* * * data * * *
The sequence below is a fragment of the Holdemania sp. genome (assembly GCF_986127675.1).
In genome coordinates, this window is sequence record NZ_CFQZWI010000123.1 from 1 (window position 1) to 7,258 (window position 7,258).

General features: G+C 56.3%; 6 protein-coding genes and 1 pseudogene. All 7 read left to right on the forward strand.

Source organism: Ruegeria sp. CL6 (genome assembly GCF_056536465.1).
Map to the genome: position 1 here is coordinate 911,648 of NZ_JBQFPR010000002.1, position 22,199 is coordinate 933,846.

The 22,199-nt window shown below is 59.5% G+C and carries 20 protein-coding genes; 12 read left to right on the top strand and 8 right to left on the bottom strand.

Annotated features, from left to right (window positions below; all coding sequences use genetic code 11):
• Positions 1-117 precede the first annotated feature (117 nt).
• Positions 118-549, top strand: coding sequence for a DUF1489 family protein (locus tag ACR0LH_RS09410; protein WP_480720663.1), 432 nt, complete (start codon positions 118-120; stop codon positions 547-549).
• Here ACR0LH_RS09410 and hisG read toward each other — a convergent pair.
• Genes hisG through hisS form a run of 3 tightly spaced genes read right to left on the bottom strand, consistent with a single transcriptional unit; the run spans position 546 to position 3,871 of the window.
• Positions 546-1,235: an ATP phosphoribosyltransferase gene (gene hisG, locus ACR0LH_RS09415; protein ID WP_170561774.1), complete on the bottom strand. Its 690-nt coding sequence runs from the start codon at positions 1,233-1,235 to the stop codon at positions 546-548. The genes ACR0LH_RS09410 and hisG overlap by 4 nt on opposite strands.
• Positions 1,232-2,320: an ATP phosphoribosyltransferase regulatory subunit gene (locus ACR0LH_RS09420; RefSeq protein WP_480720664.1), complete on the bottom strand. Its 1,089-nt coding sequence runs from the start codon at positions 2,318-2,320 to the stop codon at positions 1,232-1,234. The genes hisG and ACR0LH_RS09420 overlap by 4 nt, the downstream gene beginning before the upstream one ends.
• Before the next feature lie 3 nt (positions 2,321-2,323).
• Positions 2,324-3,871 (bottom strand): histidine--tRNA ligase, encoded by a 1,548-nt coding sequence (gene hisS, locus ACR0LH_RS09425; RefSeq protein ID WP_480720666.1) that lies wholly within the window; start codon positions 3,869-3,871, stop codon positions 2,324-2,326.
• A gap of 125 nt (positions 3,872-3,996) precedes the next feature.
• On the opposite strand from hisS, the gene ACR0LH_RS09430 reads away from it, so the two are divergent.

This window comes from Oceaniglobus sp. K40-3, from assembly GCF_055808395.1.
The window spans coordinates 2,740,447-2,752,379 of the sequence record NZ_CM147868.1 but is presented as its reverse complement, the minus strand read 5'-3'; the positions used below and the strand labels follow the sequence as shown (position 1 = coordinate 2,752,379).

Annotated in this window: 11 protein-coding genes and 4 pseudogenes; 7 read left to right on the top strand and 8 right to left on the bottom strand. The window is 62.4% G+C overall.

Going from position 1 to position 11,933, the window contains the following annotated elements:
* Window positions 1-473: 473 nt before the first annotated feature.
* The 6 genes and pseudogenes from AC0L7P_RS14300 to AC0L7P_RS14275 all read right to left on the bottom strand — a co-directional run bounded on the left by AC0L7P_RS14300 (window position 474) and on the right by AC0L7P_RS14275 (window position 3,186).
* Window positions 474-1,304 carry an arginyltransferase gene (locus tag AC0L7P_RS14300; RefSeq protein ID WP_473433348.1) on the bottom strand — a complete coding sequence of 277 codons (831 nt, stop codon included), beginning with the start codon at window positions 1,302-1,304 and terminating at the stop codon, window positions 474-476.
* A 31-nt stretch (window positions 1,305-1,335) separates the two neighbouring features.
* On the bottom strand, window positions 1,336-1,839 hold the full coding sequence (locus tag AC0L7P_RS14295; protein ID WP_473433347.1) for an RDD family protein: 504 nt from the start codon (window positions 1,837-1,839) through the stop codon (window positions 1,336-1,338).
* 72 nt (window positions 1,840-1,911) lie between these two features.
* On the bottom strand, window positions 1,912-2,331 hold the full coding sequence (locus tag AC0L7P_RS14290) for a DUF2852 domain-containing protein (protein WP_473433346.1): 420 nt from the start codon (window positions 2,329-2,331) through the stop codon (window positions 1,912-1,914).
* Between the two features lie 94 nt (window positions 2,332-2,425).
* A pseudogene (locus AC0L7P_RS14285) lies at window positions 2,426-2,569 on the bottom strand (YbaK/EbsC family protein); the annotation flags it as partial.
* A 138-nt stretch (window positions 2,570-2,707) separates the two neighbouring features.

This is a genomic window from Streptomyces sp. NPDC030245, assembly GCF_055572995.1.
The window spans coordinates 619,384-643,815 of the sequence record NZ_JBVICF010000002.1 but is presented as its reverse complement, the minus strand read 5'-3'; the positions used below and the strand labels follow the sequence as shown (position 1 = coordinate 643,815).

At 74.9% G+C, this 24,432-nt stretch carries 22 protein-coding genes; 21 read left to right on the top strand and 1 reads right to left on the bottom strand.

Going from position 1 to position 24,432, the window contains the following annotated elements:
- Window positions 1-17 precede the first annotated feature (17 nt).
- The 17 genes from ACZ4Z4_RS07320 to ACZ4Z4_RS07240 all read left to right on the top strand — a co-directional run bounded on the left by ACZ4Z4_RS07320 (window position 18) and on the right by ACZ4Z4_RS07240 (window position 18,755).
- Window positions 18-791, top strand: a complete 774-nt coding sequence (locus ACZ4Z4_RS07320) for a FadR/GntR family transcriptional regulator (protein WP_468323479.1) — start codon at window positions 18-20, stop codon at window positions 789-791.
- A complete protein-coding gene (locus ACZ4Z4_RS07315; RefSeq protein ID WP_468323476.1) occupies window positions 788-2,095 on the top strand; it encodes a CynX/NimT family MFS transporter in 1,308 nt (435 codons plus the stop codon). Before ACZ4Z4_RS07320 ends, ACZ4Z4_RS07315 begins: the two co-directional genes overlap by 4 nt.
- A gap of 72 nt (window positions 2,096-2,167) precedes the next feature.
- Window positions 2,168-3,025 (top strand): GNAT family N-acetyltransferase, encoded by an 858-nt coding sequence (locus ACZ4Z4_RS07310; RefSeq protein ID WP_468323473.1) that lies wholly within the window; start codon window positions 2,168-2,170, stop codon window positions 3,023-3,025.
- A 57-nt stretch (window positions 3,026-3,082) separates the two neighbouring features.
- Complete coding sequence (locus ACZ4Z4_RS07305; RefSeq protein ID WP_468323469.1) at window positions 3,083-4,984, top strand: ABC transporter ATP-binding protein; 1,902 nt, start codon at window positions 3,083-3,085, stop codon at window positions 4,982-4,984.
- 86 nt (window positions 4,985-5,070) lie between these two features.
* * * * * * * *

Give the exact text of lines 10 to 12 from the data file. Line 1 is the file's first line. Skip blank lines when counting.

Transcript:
• Here ACR0LH_RS09410 and hisG read toward each other — a convergent pair.
• Genes hisG through hisS form a run of 3 tightly spaced genes read right to left on the bottom strand, consistent with a single transcriptional unit; the run spans position 546 to position 3,871 of the window.
• Positions 546-1,235: an ATP phosphoribosyltransferase gene (gene hisG, locus ACR0LH_RS09415; protein ID WP_170561774.1), complete on the bottom strand. Its 690-nt coding sequence runs from the start codon at positions 1,233-1,235 to the stop codon at positions 546-548. The genes ACR0LH_RS09410 and hisG overlap by 4 nt on opposite strands.